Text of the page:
The report shows that by prioritising cargo bikes, Zedify’s services prevented 278 tonnes of CO2 in 2022.
The calculations include CO2 intensity from the UK power grid which is used to charge the company’s fleet. For the first time, it also takes into account the embodied carbon from the materials. Each cargo bike saves the equivalent of 97% on CO2 emissions compared to diesel vans, and a 96% saving compared to electric vans.
“It’s striking to see how much better for the environment cargo bikes are compared to electric vans once you consider emissions across the full life cycle,” Zedify’s Co Founder and Chief Sustainability Officer Sam Keam told Zag Daily.
“Alongside their efficiency in navigating congested cities, this is why we placed them at the top of our hierarchy and used them for 86% of all of our deliveries last year.”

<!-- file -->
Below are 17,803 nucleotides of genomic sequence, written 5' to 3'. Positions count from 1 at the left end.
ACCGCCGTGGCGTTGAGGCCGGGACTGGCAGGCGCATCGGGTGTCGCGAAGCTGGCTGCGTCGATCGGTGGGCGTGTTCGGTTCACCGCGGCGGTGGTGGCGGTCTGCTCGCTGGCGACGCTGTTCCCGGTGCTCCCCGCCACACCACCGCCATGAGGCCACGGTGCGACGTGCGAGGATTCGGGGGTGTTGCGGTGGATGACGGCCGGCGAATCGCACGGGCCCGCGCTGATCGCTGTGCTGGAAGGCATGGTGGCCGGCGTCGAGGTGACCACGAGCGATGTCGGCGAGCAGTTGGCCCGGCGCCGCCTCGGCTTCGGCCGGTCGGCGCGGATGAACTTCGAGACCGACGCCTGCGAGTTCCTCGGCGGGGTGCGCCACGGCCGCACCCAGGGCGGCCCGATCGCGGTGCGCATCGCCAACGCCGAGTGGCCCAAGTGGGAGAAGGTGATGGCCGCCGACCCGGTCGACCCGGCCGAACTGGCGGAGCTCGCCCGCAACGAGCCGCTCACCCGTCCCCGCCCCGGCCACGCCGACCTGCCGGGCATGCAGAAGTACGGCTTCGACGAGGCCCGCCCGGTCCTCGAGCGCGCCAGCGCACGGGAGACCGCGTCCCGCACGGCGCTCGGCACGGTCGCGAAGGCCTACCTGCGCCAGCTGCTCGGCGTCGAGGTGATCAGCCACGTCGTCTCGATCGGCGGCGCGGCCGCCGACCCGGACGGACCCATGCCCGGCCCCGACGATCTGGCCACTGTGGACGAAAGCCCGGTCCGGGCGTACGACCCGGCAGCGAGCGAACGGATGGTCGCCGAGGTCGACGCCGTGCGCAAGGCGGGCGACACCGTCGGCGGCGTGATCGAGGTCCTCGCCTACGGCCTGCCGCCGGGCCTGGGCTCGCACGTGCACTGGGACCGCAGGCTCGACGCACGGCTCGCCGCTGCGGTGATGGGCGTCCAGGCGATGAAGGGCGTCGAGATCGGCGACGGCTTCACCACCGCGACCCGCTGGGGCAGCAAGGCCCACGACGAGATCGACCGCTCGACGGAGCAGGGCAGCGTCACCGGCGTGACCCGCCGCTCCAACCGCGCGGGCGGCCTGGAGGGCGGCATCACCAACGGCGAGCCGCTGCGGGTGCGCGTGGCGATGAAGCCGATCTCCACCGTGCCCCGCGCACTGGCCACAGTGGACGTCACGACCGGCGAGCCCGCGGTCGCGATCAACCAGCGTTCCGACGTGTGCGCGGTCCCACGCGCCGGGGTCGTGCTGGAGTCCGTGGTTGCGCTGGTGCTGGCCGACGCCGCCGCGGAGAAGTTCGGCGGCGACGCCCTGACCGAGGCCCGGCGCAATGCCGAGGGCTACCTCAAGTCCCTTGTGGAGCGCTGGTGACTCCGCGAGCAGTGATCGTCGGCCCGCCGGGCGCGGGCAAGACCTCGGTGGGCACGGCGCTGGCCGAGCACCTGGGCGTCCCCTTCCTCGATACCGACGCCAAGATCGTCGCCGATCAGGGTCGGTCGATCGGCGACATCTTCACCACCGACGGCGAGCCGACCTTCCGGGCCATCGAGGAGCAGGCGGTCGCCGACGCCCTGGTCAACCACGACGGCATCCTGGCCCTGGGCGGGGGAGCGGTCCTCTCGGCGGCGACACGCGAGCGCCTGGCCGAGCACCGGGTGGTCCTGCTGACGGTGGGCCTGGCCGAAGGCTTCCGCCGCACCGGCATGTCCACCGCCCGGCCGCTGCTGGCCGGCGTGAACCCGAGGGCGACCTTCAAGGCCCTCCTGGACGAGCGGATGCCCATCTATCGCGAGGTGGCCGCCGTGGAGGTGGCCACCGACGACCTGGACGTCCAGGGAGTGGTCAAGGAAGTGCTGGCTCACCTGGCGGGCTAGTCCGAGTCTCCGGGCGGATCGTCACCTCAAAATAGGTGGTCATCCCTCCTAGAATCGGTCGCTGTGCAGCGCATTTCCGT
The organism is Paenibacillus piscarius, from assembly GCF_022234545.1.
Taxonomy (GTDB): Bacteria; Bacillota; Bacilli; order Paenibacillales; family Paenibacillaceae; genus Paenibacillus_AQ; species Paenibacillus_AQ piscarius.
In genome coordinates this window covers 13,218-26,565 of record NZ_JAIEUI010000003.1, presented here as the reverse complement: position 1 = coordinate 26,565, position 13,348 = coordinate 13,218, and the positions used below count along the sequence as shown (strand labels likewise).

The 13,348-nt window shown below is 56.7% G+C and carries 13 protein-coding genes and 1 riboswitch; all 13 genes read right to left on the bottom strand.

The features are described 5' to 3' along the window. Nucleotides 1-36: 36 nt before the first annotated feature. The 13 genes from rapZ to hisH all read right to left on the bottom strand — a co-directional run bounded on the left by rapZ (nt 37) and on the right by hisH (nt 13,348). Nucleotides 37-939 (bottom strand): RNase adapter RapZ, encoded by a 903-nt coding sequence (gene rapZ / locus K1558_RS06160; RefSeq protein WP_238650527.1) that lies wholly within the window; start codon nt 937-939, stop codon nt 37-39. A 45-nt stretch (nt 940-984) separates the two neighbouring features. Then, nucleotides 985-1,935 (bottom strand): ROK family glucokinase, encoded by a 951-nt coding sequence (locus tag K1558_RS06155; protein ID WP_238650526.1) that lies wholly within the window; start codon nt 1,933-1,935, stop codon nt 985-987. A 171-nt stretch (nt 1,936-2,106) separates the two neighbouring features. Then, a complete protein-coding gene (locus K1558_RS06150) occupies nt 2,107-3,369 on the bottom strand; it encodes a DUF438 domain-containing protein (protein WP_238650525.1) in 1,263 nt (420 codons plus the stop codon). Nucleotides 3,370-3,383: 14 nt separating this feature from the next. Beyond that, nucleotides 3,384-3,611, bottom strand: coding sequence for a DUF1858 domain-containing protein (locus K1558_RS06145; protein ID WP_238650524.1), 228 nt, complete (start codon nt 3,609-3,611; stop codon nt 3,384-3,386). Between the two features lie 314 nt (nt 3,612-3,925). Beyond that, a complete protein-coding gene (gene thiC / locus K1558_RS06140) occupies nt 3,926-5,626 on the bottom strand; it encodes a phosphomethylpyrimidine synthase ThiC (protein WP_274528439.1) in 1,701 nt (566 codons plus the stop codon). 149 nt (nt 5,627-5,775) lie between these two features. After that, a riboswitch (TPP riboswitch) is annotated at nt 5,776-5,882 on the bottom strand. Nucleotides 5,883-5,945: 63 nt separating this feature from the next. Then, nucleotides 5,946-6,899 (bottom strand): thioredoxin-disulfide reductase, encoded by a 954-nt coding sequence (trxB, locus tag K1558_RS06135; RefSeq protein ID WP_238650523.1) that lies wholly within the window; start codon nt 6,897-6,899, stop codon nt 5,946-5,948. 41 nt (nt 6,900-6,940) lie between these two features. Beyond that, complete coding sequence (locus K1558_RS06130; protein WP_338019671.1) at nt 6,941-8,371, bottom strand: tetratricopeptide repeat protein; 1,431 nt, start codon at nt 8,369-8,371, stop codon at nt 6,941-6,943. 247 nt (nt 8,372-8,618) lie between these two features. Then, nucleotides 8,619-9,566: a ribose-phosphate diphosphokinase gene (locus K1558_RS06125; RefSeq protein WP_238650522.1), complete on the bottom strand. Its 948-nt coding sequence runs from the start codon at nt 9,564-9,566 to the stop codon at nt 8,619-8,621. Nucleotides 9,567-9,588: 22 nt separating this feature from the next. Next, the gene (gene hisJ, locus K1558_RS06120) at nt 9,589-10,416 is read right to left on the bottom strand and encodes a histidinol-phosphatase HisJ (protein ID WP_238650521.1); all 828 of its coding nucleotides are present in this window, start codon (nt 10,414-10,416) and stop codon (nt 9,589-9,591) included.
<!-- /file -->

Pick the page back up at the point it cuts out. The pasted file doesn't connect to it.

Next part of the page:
Electric vans, which represent 4.2% of Zedify’s fleet, completed the remaining 14% of deliveries. These vehicles are sometimes necessary depending on object size and efficiency of certain distances.
Replacing 7.5% of Britain’s diesel van fleet with cargo bikes would prevent more emissions than if all domestic aviation ceased, according to the report.
The study also reveals that 91% of deliveries in cities could be made by cargo bikes.
Zedify is working hard to progress its circular economy projects as it continues to expand, acknowledging that its mission to make cities better means developing partnerships at every level.
“We’re really proud to be delivering for some truly pioneering movers and shakers, such as Valpak, Smarter Uniforms, and CLUBZERO, who share in our ambition to make our urban spaces healthier and more equitable.”
The company is now looking to expand its operations across the UK having recently raised £5 million of funding.